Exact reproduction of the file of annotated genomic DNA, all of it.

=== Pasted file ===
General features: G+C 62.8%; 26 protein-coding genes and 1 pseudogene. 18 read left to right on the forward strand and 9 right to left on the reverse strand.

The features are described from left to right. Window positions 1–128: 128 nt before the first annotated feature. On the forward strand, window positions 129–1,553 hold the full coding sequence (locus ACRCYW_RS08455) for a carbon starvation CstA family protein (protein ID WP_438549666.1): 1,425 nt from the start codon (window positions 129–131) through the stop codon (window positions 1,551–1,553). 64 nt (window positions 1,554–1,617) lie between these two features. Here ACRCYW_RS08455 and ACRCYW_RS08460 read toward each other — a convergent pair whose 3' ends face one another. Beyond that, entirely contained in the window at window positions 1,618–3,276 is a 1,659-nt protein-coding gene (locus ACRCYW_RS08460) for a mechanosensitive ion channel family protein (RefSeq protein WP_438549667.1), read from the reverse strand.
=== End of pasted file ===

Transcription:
General features: G+C 62.8%; 26 protein-coding genes and 1 pseudogene. 18 read left to right on the forward strand and 9 right to left on the reverse strand.

The features are described from left to right. Window positions 1–128: 128 nt before the first annotated feature. On the forward strand, window positions 129–1,553 hold the full coding sequence (locus ACRCYW_RS08455) for a carbon starvation CstA family protein (protein ID WP_438549666.1): 1,425 nt from the start codon (window positions 129–131) through the stop codon (window positions 1,551–1,553). 64 nt (window positions 1,554–1,617) lie between these two features. Here ACRCYW_RS08455 and ACRCYW_RS08460 read toward each other — a convergent pair whose 3' ends face one another. Beyond that, entirely contained in the window at window positions 1,618–3,276 is a 1,659-nt protein-coding gene (locus ACRCYW_RS08460) for a mechanosensitive ion channel family protein (RefSeq protein WP_438549667.1), read from the reverse strand.